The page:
Rhyme and Reason
Sometimes a turn of phrase spoken or sung at the right moment can grant us an epiphany. What is it about a lyric or a quote that seems to stir us so deeply? How can words impact our lives so powerfully? These questions hint at a deeper question. How does our humanity translate into reality?
We have undoubtedly heard the expression that at times something is “without rhyme or reason.” Actually, I’ve come to find that even what seems to be pointless has both rhyme and reason. Those seemingly pointless and often painful experiences we face find their translation in songs, poems, essays, blog posts, and books. One such lyric for me comes from a Rich Mullins song called, Hard to Get.
I’m reeling from these voices that keep screaming in my ears
All the words of shame and doubt blame and regret
I can’t see how You’re leading me unless You’ve led me here
Where I’m lost enough to let myself be led
And so You’ve been here all along I guess
It’s just Your ways and You are just plain hard to get“
Mullins’ honest lyric (I recommend the song in it’s entirety) connects with me in a way that few others can. From the moment I first heard it, I sensed something resonating deep inside and have often listened to the song as a means of lament.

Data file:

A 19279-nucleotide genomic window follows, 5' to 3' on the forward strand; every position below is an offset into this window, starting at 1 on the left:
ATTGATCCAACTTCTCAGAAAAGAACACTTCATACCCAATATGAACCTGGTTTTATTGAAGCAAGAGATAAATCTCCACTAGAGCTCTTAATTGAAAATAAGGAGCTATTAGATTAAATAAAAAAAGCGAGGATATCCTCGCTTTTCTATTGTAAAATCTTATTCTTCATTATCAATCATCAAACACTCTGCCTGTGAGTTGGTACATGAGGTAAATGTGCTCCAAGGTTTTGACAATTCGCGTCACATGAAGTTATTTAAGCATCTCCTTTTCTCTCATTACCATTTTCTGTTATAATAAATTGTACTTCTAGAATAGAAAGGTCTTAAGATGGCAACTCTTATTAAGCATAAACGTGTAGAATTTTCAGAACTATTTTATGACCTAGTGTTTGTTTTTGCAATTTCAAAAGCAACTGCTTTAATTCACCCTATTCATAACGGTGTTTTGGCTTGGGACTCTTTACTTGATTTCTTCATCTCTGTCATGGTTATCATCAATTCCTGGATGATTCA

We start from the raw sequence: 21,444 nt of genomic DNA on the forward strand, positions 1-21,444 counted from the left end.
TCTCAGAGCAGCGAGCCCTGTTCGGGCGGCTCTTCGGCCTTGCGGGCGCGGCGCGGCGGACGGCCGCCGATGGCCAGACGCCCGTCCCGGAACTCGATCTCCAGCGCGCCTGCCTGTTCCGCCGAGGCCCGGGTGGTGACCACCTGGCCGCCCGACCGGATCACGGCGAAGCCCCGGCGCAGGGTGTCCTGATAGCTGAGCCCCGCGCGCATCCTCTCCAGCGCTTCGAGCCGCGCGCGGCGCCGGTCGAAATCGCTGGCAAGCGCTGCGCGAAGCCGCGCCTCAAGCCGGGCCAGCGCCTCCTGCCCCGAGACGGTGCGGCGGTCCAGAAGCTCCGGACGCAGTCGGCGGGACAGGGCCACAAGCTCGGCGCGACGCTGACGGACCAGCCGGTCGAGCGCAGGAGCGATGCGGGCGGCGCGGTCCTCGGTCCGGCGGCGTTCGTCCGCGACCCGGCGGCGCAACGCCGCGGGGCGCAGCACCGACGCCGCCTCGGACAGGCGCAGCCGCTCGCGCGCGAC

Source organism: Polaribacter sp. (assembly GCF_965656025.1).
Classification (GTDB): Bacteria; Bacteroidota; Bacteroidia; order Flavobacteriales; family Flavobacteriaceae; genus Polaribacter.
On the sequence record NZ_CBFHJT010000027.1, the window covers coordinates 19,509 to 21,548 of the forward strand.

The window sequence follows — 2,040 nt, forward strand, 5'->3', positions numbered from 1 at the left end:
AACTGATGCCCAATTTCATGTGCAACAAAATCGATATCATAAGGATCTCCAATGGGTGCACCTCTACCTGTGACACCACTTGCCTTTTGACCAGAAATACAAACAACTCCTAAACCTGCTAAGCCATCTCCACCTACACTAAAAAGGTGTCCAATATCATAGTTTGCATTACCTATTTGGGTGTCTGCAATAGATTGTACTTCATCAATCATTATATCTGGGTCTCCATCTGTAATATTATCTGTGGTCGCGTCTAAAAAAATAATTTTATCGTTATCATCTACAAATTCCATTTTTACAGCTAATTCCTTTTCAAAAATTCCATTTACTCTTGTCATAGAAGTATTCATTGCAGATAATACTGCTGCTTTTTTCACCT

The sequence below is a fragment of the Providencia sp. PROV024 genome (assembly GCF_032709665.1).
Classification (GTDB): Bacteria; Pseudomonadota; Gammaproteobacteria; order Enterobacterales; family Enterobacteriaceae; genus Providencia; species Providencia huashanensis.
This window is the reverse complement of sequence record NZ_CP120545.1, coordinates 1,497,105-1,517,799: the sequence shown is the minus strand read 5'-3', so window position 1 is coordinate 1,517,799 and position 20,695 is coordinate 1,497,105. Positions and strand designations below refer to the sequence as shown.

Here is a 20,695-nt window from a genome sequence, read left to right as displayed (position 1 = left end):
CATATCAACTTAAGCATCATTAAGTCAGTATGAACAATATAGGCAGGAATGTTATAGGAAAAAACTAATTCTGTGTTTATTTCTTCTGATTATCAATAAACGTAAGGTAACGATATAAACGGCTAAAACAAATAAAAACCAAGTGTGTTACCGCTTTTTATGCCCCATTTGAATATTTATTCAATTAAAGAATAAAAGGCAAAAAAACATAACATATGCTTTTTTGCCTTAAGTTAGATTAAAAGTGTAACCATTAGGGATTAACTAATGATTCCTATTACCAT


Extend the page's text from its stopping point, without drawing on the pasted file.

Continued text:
However, for all of the power such a turn of phrase can have on us, there is no greater power than that contained in the word of the living God. As the author of Hebrews states,
- For the word of God is living and active, sharper than any two-edged sword, piercing to the division of soul and of spirit, of joints and of marrow, and discerning the thoughts and intentions of the heart (4:12)”
Contemplate the piercing power of the word of God. No clever wording, phrasing, structure, melody, rhythm, or lyric can compare to the richness, beauty, and resonating of God’s word. Moreover, He who became the word of God in the flesh expresses the truest and best translation of our humanity into reality and, more importantly, the translation of God’s glory into humanity (John 1:14).